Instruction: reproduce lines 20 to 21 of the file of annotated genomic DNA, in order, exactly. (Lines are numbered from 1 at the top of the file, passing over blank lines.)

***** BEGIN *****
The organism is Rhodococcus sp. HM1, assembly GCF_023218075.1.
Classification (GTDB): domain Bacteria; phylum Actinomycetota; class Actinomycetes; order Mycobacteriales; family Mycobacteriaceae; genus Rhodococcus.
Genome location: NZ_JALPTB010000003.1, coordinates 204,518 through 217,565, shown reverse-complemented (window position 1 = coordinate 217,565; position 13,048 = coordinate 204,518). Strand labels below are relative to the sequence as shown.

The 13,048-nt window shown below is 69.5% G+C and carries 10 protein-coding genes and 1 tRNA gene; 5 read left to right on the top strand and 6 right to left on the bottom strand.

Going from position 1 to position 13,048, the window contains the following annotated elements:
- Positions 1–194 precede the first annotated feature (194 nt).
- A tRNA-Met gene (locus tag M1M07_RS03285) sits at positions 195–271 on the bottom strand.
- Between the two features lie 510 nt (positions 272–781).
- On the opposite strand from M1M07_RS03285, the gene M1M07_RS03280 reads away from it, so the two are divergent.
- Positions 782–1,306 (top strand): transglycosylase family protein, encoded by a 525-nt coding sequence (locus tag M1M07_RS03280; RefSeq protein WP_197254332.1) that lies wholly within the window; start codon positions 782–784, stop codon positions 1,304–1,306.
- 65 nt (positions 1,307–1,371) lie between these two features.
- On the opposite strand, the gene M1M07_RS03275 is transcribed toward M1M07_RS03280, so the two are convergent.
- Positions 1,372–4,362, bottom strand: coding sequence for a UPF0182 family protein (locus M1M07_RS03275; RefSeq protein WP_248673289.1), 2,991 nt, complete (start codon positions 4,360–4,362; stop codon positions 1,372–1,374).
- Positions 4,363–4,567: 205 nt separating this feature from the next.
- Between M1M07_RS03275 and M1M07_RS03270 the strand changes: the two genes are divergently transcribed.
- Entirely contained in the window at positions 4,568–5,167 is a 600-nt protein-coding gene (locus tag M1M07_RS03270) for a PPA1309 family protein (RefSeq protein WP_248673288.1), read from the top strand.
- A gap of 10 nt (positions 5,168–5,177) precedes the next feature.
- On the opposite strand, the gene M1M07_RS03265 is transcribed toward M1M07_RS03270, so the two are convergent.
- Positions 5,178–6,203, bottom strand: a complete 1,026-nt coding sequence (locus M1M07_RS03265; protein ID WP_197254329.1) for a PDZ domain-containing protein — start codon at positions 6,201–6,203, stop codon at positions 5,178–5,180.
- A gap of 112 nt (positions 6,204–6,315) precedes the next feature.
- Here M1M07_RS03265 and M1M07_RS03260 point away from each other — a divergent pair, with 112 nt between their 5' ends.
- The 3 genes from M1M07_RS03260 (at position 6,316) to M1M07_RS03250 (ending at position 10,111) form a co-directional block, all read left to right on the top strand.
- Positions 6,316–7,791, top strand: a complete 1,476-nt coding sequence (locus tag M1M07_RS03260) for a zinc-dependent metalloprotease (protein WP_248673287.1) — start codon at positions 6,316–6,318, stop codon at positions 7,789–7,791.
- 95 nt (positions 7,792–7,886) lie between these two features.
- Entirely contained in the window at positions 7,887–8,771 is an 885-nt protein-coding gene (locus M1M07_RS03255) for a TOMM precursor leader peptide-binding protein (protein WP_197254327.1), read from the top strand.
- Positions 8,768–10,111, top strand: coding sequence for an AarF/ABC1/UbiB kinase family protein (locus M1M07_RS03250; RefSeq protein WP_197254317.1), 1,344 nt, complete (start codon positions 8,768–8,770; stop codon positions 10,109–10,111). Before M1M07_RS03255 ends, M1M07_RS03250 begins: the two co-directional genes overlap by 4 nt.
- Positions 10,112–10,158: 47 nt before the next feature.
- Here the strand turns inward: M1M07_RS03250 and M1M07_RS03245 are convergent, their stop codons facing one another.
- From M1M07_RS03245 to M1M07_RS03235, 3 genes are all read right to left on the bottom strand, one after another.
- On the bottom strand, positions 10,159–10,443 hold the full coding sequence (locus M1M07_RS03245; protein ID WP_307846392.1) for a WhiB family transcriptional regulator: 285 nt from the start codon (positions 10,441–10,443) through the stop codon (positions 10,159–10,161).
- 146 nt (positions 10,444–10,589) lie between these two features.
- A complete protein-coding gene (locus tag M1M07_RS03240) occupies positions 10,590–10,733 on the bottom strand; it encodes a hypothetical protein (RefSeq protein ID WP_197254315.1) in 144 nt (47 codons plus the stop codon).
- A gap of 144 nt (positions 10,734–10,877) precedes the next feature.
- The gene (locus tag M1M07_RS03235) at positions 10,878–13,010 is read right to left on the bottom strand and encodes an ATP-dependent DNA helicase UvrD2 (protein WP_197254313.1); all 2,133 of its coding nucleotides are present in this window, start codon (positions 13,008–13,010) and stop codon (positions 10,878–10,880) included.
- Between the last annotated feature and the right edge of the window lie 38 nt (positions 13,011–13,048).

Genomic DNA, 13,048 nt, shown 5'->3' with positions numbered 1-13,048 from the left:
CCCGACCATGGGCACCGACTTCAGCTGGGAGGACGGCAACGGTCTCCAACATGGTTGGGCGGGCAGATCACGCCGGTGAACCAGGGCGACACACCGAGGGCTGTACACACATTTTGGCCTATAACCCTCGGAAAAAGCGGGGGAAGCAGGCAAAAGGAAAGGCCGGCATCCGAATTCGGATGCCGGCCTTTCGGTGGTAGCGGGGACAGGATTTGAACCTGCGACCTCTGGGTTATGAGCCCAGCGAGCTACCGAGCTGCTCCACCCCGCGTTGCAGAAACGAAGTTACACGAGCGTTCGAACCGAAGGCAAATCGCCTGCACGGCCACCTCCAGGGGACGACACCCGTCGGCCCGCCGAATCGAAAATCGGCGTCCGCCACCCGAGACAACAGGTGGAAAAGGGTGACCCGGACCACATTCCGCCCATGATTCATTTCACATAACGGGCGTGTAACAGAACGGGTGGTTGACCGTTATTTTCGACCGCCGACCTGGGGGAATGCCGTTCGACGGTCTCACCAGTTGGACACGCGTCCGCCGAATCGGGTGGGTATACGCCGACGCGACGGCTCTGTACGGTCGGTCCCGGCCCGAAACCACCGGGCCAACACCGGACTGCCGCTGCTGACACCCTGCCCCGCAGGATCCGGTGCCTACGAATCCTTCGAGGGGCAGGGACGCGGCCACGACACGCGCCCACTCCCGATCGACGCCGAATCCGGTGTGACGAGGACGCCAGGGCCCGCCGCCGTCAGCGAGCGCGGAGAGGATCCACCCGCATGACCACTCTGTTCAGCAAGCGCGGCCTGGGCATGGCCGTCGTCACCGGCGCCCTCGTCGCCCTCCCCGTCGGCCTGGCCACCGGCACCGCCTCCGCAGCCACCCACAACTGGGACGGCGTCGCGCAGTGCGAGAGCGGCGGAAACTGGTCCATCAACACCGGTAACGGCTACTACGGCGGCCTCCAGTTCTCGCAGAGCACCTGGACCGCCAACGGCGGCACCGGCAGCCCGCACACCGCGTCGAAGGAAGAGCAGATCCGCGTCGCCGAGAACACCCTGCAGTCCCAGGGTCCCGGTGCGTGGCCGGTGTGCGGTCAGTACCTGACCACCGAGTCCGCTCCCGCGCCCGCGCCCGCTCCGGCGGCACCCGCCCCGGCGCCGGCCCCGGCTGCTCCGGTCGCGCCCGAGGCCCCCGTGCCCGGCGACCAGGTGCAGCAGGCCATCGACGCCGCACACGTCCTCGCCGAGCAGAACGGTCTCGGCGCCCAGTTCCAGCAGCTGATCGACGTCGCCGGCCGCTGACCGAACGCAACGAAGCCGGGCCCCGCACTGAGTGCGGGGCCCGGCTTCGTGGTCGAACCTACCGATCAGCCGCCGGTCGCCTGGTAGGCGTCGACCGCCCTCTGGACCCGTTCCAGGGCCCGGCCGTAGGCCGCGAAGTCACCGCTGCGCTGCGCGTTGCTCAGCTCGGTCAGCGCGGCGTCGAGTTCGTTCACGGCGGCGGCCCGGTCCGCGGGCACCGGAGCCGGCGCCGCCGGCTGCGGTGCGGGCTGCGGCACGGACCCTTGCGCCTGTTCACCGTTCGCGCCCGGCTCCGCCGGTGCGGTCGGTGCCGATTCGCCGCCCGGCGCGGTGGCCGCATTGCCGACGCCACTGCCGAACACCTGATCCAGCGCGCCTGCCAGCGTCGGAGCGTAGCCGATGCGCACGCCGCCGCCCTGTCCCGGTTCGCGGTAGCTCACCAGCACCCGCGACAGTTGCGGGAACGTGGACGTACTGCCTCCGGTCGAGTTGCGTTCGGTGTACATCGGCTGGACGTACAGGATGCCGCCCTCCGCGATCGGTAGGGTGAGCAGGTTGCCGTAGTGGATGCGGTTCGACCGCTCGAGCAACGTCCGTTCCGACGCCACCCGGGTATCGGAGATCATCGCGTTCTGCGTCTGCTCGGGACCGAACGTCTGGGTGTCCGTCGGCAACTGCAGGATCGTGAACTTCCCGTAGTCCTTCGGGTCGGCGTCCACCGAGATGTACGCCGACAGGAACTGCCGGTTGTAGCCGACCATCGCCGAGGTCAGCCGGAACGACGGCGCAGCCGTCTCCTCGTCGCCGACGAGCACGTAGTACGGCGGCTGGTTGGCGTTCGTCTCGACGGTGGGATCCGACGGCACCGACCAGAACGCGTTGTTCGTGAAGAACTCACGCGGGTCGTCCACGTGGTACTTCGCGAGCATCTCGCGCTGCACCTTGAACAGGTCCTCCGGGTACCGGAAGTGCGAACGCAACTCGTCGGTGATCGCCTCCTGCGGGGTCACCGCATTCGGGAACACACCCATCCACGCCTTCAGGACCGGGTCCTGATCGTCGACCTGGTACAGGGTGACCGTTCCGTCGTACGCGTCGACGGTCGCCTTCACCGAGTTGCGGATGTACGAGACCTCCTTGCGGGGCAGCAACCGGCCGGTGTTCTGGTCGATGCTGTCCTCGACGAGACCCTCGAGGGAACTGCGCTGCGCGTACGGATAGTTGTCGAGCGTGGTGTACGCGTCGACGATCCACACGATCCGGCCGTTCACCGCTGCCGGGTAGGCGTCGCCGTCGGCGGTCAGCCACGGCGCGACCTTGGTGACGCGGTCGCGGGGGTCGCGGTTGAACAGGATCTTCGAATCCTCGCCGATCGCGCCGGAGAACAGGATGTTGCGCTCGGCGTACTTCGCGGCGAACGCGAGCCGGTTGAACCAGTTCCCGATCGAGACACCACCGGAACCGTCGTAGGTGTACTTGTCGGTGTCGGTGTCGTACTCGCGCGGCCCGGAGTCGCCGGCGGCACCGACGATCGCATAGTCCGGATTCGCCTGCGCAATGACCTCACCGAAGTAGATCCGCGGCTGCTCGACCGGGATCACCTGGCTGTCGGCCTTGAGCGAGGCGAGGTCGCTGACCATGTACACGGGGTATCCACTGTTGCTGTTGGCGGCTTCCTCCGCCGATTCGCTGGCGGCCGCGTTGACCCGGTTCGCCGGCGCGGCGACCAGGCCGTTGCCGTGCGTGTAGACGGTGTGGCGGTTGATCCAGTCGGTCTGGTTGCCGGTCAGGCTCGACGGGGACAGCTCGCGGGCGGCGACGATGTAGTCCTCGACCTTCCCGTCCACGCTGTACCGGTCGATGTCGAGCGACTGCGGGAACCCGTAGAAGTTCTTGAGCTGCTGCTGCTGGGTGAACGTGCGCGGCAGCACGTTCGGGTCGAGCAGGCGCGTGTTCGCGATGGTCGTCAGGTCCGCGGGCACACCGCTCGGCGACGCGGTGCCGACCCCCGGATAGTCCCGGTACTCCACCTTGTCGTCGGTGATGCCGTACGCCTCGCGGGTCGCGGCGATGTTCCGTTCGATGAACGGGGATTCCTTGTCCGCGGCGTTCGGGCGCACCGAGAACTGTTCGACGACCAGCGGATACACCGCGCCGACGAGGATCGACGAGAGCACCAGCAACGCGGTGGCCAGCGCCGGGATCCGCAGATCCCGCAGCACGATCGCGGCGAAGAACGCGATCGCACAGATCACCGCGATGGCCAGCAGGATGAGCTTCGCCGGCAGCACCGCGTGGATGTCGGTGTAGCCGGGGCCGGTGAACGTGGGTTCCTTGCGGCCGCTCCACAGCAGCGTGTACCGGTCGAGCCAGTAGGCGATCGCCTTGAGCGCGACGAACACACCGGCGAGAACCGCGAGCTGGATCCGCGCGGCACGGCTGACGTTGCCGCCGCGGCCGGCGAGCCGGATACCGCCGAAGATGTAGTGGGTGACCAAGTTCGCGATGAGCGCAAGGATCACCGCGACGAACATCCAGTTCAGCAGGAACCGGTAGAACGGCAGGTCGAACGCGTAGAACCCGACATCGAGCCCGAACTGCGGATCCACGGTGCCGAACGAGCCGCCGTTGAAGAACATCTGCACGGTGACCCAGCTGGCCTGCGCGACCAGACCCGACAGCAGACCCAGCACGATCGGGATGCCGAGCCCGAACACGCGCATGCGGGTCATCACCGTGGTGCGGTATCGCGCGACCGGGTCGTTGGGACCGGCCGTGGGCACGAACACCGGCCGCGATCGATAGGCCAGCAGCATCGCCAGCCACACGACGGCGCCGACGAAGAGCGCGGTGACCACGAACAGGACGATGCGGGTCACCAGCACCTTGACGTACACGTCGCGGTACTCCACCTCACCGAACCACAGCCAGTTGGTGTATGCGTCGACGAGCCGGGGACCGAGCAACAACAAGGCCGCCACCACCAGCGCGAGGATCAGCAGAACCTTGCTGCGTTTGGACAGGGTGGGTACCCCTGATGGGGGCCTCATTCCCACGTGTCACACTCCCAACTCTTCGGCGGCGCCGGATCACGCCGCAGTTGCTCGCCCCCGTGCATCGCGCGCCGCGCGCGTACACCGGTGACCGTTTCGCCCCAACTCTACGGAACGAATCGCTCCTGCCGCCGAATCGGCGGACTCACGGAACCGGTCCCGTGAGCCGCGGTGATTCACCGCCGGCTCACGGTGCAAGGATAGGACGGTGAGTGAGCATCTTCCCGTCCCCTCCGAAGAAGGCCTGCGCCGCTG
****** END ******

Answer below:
- A gap of 112 nt (positions 6,204–6,315) precedes the next feature.
- Here M1M07_RS03265 and M1M07_RS03260 point away from each other — a divergent pair, with 112 nt between their 5' ends.